Fifty years after Lyndon Johnson first declared it, the American war on poverty seems to be dominated by two extremes.
On one side are those who see the war as a success because public spending has led to the poor having relatively decent living conditions. What we need, they would say, is much more federal spending.
Which, even if it were a good idea (it’s not), wouldn’t stand a snowball’s chance in an ISIS compound of getting through Congress.
On the other side is the private sector, which has set up a thriving payday lending industry that is quick to tout its ability to loan poor people just enough to make it to their next meager paycheck. If they can’t repay the loan at interest rates of 500 percent or more, they can always borrow more.
Surely, there must be a third way.
Of course there is.
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LBJ’s crusade is a hot topic again because the U.S. Census Bureau has released its yearly poverty report. It concludes that 14.5 percent of the country is poor, which is about the same as in 1967. Of course, that’s hardly the final word on the matter. The figures don’t count government assistance, which keeps a lot of folks from destitution but hardly keeps them from being poor.
It’s good fodder for debates, but there is no denying that, despite about $22 trillion in federal money, LBJ’s aim of turning the poor into self-sustaining, taxpaying citizens has failed.
Just as there is no denying that payday lenders thrive because they know many of the nation’s poor lack the training to understand how devastating a small, high-interest loan can be.
Which brings me again to Muhammad Yunus, who has been in the news again lately. Yunus, winner of the Nobel Peace Prize in 2006, should be a familiar figure to Utahns, not only because of his frequent visits here, but because of his efforts to help the poor by putting them in touch with their inner entrepreneurial selves.
Yunus pioneered the notion of micro-credit by establishing a bank in Bangladesh that provides small loans of perhaps $5 to $20 to impoverished people so they can begin small businesses. His program uses support groups to provide encouragement and help.
He is in New York City right now, serving as a judge to select the best sustainable business idea for helping the poor, as developed by college students. As I noted after his last visit to Utah, Yunus has added to his microcredit legacy by developing many such businesses on his own in his home country, providing the nutrition necessary to end night blindness, providing electricity to remote villages and offering cell phones even the poorest can afford.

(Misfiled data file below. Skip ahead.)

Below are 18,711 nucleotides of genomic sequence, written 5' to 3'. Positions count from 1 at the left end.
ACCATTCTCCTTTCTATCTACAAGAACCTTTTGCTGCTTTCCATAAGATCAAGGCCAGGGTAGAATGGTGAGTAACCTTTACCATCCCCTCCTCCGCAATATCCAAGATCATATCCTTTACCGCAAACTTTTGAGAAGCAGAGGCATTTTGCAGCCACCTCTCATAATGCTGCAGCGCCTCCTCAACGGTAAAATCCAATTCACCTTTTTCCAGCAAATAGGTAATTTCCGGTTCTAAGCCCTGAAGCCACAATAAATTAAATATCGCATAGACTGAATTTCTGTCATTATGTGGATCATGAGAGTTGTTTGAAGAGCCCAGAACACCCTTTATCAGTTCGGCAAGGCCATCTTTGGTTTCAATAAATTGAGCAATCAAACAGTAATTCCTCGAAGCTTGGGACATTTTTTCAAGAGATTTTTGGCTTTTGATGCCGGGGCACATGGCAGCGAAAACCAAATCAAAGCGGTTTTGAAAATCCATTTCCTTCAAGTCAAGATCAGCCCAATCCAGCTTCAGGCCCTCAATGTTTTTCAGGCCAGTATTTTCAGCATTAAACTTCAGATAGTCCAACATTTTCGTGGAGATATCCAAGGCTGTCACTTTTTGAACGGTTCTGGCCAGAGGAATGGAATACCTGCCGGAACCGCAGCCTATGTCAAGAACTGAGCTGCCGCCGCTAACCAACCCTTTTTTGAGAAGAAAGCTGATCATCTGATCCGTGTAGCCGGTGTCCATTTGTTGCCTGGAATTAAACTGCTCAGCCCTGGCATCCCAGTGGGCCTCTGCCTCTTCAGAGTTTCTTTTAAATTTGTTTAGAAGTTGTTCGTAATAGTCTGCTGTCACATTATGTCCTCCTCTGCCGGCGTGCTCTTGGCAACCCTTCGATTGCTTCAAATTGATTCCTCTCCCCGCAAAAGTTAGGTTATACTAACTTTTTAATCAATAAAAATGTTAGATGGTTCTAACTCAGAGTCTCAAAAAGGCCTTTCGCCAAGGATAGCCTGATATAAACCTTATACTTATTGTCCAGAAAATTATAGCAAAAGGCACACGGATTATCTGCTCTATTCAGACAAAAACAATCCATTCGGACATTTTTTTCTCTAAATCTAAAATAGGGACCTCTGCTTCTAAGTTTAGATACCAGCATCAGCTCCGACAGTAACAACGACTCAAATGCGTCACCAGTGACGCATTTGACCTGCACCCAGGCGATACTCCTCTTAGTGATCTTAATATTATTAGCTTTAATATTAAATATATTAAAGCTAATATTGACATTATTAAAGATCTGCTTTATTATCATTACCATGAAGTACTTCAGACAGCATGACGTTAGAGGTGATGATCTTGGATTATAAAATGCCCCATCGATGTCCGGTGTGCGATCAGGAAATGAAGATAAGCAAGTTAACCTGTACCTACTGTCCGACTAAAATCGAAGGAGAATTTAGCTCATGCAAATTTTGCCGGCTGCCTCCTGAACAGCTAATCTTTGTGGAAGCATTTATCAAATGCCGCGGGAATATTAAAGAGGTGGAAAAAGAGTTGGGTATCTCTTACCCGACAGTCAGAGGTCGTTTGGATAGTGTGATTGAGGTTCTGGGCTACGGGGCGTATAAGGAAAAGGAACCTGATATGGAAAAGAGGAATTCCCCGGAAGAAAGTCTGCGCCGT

Most poor people in this country don’t face the kind of poverty found in Bangladesh, but it’s worth noting that Yunus’ Grameen Bank now has seven branches in the United States. He recently told NPR the bank serves 25,000 customers in New York City alone, all of them women. As you might expect, a microloan in the United States is a bit larger than in Bangladesh. The average New York loan is $1,500.
Yunus isn’t the only one with a unique idea to help the poor. A group called Circles USA has as its goal to set up informal networks that bring the “motivated” poor, as one supporter calls it, into a circle of friends that include successful people and support organizations.
Nick Cotter, who is working to start such a group in Knoxville, told the Pittsburgh Post-Gazette, “If poor people interact with more well-off people, those people know people.” It’s a way to teach the poor the things successful people know.
Will these ideas work? There are endless debates about that, just as with everything else having to do with poverty.
But 50 years and stacks of money haven’t gotten us very far, and I doubt anyone can keep a straight face and say payday lenders are getting the job done, either.
Yunus told NPR, “My position is that all people are smart people.” That’s a bold, but empowering, statement. Why not do more to encourage programs that test that theory?